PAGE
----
Since the election of Hassan Rouhani on 15 June 2013, there have been many hopeful signs about the increased possibility of resolving the most pressing foreign policy issues facing the Islamic Republic of Iran, whether it be the impasse between the P5+1 and Iran in nuclear negotiations or lifting international economic sanctions. Beyond these myriad of problems, there is a growing excitement about the possibility of some form of U.S.-Iran rapprochement, an excitement which tends to overlook the fragility of the new foreign policy climate inaugurated by Rouhani. This past week Sadegh Kharrazi, an Iranian foreign policy heavyweight, dampened this excitement in a strongly worded speech which has reverberated through Iran’s foreign policy community.
Kharrazi is an accomplished Iranian diplomat. He has served as the senior foreign policy advisor to former President Mohammad Khatami, ambassador to France (2002-2006), and ambassador to the United Nations (1989-1995), among other government positions. He holds a B.A. in Management from the State University of New York, an M.A. in Middle East Studies from New York University, and is earning a PhD in History and Science from Durham University. He is also one of the founders of Iranian Diplomacy, Iran’s version of the U.S.-based Foreign Policy Magazine, and serves on the board of the Foundation for Dialogue Among Civilizations. Kharrazi also comes from good pedigree: His uncle Kamal Kharrazi was Khatami’s foreign minister, his sister is the daughter-in-law of Iranian Supreme Leader Ali Khamenei, and his son is the son-in-law of the former deputy speaker of the Iranian parliament Mohammad-Reza Khatami.
What makes Kharrazi’s words on the possibility of U.S.-Iran rapprochement particularly interesting is that he is associated with the Reformists, the Iranian political current most in favor of improved relations with the West. During his speech at the launch of a book on U.S.-Iran relations in Tehran, Kharrazi condemned the Mahmoud Ahmadinejad era (2005-2013). Turning to the present, however, he was also critical, remarking that: “We think that good days have dawned on U.S.-Iran relations; but when we look at the substance and depth of this affair it is a tragic story.” He asserted that the positive perspective which exists today in the Islamic Republic on U.S.-Iran relations is “superficial and journalistic”, quipping: “Today everyone is excited about a phone call, but no one asks what the result of this telephone diplomacy has been.” Kharrazi is referring here to the historic phone call between Rouhani and U.S. President Barack Obama which has been hailed by some as the dawn of a new era in U.S.-Iran relations. Kharrazi continued: “Unfortunately in the 10-20 days that has passed since this telephone diplomacy many of our experts and scholars have liked this event and are satisfied, but after 34 years of saying “no” we cannot suddenly say “yes”…The depth of knowledge of many of Iran’s experts today is skin-deep.”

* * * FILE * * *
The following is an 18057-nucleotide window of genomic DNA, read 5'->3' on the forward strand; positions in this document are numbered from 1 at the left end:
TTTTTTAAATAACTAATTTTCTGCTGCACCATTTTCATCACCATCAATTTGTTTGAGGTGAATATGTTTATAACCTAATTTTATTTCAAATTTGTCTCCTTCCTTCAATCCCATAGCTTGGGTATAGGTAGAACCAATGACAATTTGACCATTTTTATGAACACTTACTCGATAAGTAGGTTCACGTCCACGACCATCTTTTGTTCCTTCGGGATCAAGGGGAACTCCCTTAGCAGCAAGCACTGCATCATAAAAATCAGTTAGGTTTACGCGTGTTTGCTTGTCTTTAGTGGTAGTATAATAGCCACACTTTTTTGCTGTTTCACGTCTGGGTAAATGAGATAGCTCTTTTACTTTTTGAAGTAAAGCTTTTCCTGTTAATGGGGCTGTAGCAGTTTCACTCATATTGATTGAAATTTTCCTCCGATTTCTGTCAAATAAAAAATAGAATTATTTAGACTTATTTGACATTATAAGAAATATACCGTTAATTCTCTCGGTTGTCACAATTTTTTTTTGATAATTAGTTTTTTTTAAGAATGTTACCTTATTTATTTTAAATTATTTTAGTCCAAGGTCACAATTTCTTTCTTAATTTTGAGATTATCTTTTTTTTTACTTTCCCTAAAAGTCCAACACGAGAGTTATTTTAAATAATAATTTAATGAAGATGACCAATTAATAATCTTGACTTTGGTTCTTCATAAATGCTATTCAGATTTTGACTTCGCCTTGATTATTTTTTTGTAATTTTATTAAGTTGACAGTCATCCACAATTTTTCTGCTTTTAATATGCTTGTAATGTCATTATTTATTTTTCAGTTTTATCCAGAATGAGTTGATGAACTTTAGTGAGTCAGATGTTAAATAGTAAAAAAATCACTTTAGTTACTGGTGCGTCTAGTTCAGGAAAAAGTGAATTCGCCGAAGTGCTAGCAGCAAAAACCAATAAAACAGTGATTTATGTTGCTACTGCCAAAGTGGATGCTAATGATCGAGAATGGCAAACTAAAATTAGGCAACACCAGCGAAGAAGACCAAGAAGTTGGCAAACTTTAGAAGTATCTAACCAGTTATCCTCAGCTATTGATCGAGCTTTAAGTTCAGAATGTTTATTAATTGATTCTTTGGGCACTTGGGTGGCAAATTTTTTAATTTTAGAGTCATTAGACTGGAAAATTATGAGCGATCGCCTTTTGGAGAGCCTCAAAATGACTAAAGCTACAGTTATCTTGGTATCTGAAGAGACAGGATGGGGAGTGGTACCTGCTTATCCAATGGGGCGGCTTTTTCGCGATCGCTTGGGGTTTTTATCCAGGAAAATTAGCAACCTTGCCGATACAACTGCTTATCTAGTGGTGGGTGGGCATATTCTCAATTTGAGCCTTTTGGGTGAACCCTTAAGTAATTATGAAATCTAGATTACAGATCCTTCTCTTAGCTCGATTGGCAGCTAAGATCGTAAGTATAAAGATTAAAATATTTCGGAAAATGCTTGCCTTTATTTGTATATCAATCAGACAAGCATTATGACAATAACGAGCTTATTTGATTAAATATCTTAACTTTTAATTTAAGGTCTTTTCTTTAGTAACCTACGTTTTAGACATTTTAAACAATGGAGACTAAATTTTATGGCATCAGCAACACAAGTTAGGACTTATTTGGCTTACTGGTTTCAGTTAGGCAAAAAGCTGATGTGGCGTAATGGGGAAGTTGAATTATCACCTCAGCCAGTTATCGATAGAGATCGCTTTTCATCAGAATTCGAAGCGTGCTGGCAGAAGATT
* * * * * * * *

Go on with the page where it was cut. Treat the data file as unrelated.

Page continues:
He cautioned against excitement, saying: “This excitement may put us on another path that may be against the nation’s independence and may deliver a blow against our independence.” He also pondered the domestic political implications of suddenly improved relations with the United States at this juncture, saying that if such a move was not properly evaluated, it could end up being costly for Iran. Rather, Kharazi took the view that successful nuclear negotiations should be prioritized over improving relations with the United States: “Negotiations come before relations with the United States and these negotiations must be based on the rights of the Iranian people.”
Kharrazi also took issue with those in Iran who have conflated the election of Rouhani with the Iranian people’s desire for change in Iran’s foreign policy as a result of sanctions: “Unfortunately it has been advertised that during the election process the people voted in protest of [our] foreign policy and sanctions…” He asked rhetorically if “this kind of advertisement” had not “weakened Iran’s hand in negotiations”, and why some, knowing its harm, would continue to advertise this.
Kharrazi’s overarching conclusion appears to be that Iran’s priority should be nuclear negotiations, and that it would be a mistake to make a “hasty” move toward the United States given the nearly 35 years of antagonism between the two countries. His speech leads us to wonder if improved U.S.-Iran relations are somehow undesirable at this juncture and whether this perspective is Kharrazi’s alone or can be attributed to the Reformist current more broadly. As the next round of P5+1-Iran nuclear negotiations on 07-08 November 2013 in Geneva quickly approaches, we will get a better idea of whether the concerns of the Reformist-leaning Kharrazi are justified.